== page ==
02 Mar How will initial US investment affect Cuba’s telecom market?
Cuba’s journey towards a better telecom market – which began in 2008 when the government allowed citizens to own mobile phones for the first time – accelerated when, on the heels of newly rekindled relations with the US, the latter opened up the way for companies to invest in Cuba’s barely functioning telecoms industry.
The US and Cuba signed an agreement to halt animosity in December, and it took three months for the first investment deal to take place: Cuba’s state-owned telecom provider Etecsa and US international telephony provider IDT agreed to exchange international long-distance voice traffic between both countries.
The agreement was filed with the Federal Communications Commission (FCC) for review, and it should resolve the matter within 10 days.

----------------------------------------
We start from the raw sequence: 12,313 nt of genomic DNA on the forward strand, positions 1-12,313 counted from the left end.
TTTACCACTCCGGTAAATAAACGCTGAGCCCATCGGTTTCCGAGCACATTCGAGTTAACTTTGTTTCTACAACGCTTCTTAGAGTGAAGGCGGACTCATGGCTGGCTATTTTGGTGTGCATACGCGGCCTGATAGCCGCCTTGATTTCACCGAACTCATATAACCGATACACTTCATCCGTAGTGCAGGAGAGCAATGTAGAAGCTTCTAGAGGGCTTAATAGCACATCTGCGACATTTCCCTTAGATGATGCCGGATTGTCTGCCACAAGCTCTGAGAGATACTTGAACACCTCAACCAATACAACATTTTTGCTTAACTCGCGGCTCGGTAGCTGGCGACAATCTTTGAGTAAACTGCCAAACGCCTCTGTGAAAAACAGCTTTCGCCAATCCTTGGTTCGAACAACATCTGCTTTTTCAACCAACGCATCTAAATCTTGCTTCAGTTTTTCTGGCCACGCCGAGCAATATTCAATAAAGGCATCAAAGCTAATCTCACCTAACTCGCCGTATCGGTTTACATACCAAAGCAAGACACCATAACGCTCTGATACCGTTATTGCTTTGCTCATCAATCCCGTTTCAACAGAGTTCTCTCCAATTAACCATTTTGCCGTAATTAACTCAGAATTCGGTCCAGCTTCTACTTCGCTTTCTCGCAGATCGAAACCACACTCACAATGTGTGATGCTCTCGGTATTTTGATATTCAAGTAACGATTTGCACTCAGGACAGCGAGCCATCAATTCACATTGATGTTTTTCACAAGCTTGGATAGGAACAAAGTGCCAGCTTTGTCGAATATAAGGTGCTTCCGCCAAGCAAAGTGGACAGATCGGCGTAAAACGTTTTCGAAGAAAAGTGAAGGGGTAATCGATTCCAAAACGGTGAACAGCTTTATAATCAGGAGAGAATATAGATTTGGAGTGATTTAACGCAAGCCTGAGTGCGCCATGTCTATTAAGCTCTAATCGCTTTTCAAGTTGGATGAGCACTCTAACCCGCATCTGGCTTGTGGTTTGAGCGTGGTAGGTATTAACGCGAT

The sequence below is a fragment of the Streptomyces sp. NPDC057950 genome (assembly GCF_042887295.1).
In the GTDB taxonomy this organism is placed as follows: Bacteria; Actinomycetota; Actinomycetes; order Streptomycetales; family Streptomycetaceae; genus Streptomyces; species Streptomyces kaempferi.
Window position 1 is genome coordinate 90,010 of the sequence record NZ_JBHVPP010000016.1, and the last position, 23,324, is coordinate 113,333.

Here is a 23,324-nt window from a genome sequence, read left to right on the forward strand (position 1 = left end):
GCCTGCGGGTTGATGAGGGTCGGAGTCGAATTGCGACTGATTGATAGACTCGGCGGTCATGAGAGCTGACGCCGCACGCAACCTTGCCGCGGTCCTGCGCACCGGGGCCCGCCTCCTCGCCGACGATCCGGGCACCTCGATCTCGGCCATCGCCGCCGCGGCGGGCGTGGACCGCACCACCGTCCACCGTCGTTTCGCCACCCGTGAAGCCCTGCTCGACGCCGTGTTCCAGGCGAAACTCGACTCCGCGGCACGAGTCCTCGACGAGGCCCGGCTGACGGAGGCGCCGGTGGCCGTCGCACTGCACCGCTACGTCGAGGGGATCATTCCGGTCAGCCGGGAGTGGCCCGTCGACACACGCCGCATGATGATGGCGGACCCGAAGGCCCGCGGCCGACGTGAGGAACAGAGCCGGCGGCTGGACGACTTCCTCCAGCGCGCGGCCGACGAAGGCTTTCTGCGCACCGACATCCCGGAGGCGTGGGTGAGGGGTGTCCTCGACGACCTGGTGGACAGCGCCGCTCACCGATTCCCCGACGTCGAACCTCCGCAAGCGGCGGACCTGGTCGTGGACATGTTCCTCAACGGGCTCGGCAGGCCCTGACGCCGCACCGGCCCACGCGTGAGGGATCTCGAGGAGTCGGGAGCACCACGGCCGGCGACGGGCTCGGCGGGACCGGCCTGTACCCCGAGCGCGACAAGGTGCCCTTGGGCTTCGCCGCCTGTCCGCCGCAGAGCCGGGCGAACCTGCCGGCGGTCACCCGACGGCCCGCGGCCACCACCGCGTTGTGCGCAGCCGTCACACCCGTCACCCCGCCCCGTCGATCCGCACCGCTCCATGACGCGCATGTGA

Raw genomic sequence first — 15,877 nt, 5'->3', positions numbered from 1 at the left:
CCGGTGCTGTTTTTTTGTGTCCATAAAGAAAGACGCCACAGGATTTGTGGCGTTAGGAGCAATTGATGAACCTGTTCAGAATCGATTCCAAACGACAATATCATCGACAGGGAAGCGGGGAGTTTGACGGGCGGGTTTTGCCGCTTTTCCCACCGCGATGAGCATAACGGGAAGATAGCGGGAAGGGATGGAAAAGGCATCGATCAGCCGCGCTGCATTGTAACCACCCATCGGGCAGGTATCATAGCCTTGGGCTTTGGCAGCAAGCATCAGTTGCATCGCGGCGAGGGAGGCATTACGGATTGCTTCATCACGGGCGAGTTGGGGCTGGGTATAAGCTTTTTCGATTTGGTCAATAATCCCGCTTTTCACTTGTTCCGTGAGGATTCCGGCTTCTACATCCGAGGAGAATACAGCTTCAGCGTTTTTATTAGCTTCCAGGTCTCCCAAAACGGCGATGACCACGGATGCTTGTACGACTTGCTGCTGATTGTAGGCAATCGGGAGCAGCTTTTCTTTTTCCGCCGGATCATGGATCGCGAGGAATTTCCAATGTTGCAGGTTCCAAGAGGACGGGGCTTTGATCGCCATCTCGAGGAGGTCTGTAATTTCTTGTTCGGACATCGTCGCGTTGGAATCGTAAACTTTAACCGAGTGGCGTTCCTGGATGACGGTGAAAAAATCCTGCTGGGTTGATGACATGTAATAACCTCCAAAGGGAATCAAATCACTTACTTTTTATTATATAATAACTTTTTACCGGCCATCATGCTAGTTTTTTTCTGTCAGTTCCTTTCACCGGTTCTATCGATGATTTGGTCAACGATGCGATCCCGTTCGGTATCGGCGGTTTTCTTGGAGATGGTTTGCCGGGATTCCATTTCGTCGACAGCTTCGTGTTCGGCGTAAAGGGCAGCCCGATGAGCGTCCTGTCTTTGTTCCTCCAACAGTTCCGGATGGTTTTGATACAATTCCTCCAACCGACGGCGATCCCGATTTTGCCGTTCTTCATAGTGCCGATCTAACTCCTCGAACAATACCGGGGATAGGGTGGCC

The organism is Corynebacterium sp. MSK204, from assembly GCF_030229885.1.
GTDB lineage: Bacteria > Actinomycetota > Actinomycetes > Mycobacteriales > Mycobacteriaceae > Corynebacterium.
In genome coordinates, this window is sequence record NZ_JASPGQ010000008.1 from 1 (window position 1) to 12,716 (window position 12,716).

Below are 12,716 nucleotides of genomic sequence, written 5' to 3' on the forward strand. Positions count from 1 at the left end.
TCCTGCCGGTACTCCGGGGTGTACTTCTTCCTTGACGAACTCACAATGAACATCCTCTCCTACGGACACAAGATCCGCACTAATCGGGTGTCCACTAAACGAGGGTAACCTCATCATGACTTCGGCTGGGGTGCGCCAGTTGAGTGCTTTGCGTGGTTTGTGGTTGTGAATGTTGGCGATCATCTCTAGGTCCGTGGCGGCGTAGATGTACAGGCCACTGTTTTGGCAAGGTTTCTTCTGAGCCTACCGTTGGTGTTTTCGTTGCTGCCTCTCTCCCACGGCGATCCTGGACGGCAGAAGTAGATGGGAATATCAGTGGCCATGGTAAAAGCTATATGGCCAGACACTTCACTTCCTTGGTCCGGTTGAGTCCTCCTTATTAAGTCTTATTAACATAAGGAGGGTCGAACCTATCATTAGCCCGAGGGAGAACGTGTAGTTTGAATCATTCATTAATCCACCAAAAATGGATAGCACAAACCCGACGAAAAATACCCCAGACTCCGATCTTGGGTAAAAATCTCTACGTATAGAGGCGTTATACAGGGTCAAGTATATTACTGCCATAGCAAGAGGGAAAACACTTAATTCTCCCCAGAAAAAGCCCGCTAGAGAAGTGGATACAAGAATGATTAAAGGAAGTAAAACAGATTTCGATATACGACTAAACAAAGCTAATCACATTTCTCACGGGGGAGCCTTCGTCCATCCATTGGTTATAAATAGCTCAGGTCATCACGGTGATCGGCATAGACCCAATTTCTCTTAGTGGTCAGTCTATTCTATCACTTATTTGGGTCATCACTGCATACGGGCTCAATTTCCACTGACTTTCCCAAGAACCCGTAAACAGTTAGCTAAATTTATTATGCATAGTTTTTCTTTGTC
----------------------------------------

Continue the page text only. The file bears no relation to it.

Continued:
The interconnection, of which technical details are still unknown, will “ultimately help make it easier and more affordable for our customers to call friends and family in Cuba,” according to Bill Pereira, CEO of IDT.
Should it move forward, the interconnection will provide a much-needed push to the country’s telecom industry. Cuba’s telecom and IT market remains one of the most underdeveloped in Latin America, with the island’s internet penetration estimated at 25.7% as of 2013, according to data from the International Telecommunication Union (ITU).